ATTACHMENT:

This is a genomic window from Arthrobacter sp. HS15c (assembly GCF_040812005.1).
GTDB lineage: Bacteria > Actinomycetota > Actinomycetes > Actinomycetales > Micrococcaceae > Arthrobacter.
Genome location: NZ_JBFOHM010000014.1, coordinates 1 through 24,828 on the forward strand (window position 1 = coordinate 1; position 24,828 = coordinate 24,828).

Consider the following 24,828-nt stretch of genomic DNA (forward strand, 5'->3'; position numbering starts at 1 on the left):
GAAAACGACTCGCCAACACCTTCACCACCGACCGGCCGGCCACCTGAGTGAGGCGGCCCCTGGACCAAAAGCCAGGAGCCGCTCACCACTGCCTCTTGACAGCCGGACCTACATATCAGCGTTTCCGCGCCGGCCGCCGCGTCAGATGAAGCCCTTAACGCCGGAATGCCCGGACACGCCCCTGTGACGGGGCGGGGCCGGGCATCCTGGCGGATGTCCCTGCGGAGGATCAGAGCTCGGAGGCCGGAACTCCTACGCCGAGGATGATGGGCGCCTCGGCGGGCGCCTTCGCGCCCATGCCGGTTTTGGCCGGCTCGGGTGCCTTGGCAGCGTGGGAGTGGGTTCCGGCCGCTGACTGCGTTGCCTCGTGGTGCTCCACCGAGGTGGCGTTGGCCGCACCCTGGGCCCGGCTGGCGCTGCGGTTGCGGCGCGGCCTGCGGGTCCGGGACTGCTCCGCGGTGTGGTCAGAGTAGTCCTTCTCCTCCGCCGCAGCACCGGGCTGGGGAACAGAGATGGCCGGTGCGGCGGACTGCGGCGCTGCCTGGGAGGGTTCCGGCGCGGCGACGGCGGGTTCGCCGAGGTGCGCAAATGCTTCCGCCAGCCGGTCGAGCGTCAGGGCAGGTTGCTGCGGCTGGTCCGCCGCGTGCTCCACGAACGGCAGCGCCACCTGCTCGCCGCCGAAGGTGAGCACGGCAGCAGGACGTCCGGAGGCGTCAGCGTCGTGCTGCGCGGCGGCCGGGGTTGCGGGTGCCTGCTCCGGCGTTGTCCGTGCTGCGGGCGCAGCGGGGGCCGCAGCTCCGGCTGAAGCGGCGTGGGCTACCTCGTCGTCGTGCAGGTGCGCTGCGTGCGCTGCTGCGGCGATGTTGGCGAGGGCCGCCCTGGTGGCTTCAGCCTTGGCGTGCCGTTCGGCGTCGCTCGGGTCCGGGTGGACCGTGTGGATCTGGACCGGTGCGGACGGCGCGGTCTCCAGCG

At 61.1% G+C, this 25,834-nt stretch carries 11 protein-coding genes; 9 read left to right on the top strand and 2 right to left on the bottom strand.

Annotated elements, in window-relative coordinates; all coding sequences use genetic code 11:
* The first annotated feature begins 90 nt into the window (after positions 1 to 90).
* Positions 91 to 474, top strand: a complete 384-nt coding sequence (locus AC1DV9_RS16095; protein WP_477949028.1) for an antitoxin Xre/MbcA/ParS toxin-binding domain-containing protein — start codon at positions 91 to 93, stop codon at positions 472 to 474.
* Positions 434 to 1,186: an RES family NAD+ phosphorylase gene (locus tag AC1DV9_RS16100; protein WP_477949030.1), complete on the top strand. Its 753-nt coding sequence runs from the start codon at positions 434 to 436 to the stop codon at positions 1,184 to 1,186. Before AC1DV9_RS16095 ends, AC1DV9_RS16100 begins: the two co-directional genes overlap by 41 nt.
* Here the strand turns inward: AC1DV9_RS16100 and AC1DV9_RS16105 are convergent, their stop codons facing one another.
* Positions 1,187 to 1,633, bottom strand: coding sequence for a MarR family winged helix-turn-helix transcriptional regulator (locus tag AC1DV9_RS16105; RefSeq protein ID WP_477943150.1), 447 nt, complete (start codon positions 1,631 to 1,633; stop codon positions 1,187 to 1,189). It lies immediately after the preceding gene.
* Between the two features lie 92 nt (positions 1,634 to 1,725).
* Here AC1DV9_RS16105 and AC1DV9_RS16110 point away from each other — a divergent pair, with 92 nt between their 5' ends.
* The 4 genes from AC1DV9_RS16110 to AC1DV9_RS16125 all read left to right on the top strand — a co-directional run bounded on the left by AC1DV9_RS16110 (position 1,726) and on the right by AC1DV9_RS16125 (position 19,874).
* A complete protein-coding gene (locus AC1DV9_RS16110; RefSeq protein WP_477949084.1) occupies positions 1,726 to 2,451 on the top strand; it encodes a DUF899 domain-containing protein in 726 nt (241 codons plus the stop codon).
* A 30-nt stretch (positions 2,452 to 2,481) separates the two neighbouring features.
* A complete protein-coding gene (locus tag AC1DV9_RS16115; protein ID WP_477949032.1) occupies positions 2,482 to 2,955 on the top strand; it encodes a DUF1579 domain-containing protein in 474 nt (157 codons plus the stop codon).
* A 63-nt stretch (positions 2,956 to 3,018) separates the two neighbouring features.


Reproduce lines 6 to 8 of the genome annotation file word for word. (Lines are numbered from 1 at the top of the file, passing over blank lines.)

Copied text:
At 61.1% G+C, this 25,834-nt stretch carries 11 protein-coding genes; 9 read left to right on the top strand and 2 right to left on the bottom strand.

Annotated elements, in window-relative coordinates; all coding sequences use genetic code 11:
* The first annotated feature begins 90 nt into the window (after positions 1 to 90).